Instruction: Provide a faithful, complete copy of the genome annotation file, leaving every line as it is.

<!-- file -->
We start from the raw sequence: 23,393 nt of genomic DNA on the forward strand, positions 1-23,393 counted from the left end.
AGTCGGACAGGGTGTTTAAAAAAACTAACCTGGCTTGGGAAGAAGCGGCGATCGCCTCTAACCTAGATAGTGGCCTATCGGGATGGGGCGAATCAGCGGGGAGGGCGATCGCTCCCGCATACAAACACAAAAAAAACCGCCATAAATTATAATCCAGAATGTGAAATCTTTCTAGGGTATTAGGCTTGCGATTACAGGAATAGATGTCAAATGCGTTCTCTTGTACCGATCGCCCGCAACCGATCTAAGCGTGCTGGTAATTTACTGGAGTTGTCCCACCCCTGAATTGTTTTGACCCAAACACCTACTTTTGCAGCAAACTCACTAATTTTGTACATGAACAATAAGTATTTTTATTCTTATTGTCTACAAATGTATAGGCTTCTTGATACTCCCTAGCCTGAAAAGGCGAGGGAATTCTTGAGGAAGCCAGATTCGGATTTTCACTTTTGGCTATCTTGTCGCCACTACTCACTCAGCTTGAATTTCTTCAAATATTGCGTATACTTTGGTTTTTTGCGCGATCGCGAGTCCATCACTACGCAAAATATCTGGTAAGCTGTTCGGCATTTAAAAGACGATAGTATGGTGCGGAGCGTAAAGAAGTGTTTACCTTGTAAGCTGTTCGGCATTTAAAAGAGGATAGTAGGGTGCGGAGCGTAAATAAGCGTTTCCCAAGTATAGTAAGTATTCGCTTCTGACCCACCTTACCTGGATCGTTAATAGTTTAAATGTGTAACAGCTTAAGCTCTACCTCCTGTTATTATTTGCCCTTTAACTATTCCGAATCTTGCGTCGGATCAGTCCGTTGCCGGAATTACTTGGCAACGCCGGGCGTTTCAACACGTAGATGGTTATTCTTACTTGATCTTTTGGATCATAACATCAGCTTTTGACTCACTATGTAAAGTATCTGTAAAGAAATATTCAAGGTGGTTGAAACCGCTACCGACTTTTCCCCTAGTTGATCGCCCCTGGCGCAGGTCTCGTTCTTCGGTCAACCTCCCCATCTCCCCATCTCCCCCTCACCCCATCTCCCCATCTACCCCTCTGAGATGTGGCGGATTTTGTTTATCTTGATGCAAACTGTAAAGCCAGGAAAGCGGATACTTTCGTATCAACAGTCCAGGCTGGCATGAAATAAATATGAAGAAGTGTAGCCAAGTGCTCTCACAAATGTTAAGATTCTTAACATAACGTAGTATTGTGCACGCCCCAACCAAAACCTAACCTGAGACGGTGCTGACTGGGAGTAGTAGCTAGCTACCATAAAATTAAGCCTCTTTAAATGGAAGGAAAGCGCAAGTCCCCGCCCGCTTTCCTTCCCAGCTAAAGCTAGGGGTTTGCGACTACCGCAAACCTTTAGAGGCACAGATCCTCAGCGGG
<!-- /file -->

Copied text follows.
We start from the raw sequence: 23,393 nt of genomic DNA on the forward strand, positions 1-23,393 counted from the left end.
AGTCGGACAGGGTGTTTAAAAAAACTAACCTGGCTTGGGAAGAAGCGGCGATCGCCTCTAACCTAGATAGTGGCCTATCGGGATGGGGCGAATCAGCGGGGAGGGCGATCGCTCCCGCATACAAACACAAAAAAAACCGCCATAAATTATAATCCAGAATGTGAAATCTTTCTAGGGTATTAGGCTTGCGATTACAGGAATAGATGTCAAATGCGTTCTCTTGTACCGATCGCCCGCAACCGATCTAAGCGTGCTGGTAATTTACTGGAGTTGTCCCACCCCTGAATTGTTTTGACCCAAACACCTACTTTTGCAGCAAACTCACTAATTTTGTACATGAACAATAAGTATTTTTATTCTTATTGTCTACAAATGTATAGGCTTCTTGATACTCCCTAGCCTGAAAAGGCGAGGGAATTCTTGAGGAAGCCAGATTCGGATTTTCACTTTTGGCTATCTTGTCGCCACTACTCACTCAGCTTGAATTTCTTCAAATATTGCGTATACTTTGGTTTTTTGCGCGATCGCGAGTCCATCACTACGCAAAATATCTGGTAAGCTGTTCGGCATTTAAAAGACGATAGTATGGTGCGGAGCGTAAAGAAGTGTTTACCTTGTAAGCTGTTCGGCATTTAAAAGAGGATAGTAGGGTGCGGAGCGTAAATAAGCGTTTCCCAAGTATAGTAAGTATTCGCTTCTGACCCACCTTACCTGGATCGTTAATAGTTTAAATGTGTAACAGCTTAAGCTCTACCTCCTGTTATTATTTGCCCTTTAACTATTCCGAATCTTGCGTCGGATCAGTCCGTTGCCGGAATTACTTGGCAACGCCGGGCGTTTCAACACGTAGATGGTTATTCTTACTTGATCTTTTGGATCATAACATCAGCTTTTGACTCACTATGTAAAGTATCTGTAAAGAAATATTCAAGGTGGTTGAAACCGCTACCGACTTTTCCCCTAGTTGATCGCCCCTGGCGCAGGTCTCGTTCTTCGGTCAACCTCCCCATCTCCCCATCTCCCCCTCACCCCATCTCCCCATCTACCCCTCTGAGATGTGGCGGATTTTGTTTATCTTGATGCAAACTGTAAAGCCAGGAAAGCGGATACTTTCGTATCAACAGTCCAGGCTGGCATGAAATAAATATGAAGAAGTGTAGCCAAGTGCTCTCACAAATGTTAAGATTCTTAACATAACGTAGTATTGTGCACGCCCCAACCAAAACCTAACCTGAGACGGTGCTGACTGGGAGTAGTAGCTAGCTACCATAAAATTAAGCCTCTTTAAATGGAAGGAAAGCGCAAGTCCCCGCCCGCTTTCCTTCCCAGCTAAAGCTAGGGGTTTGCGACTACCGCAAACCTTTAGAGGCACAGATCCTCAGCGGG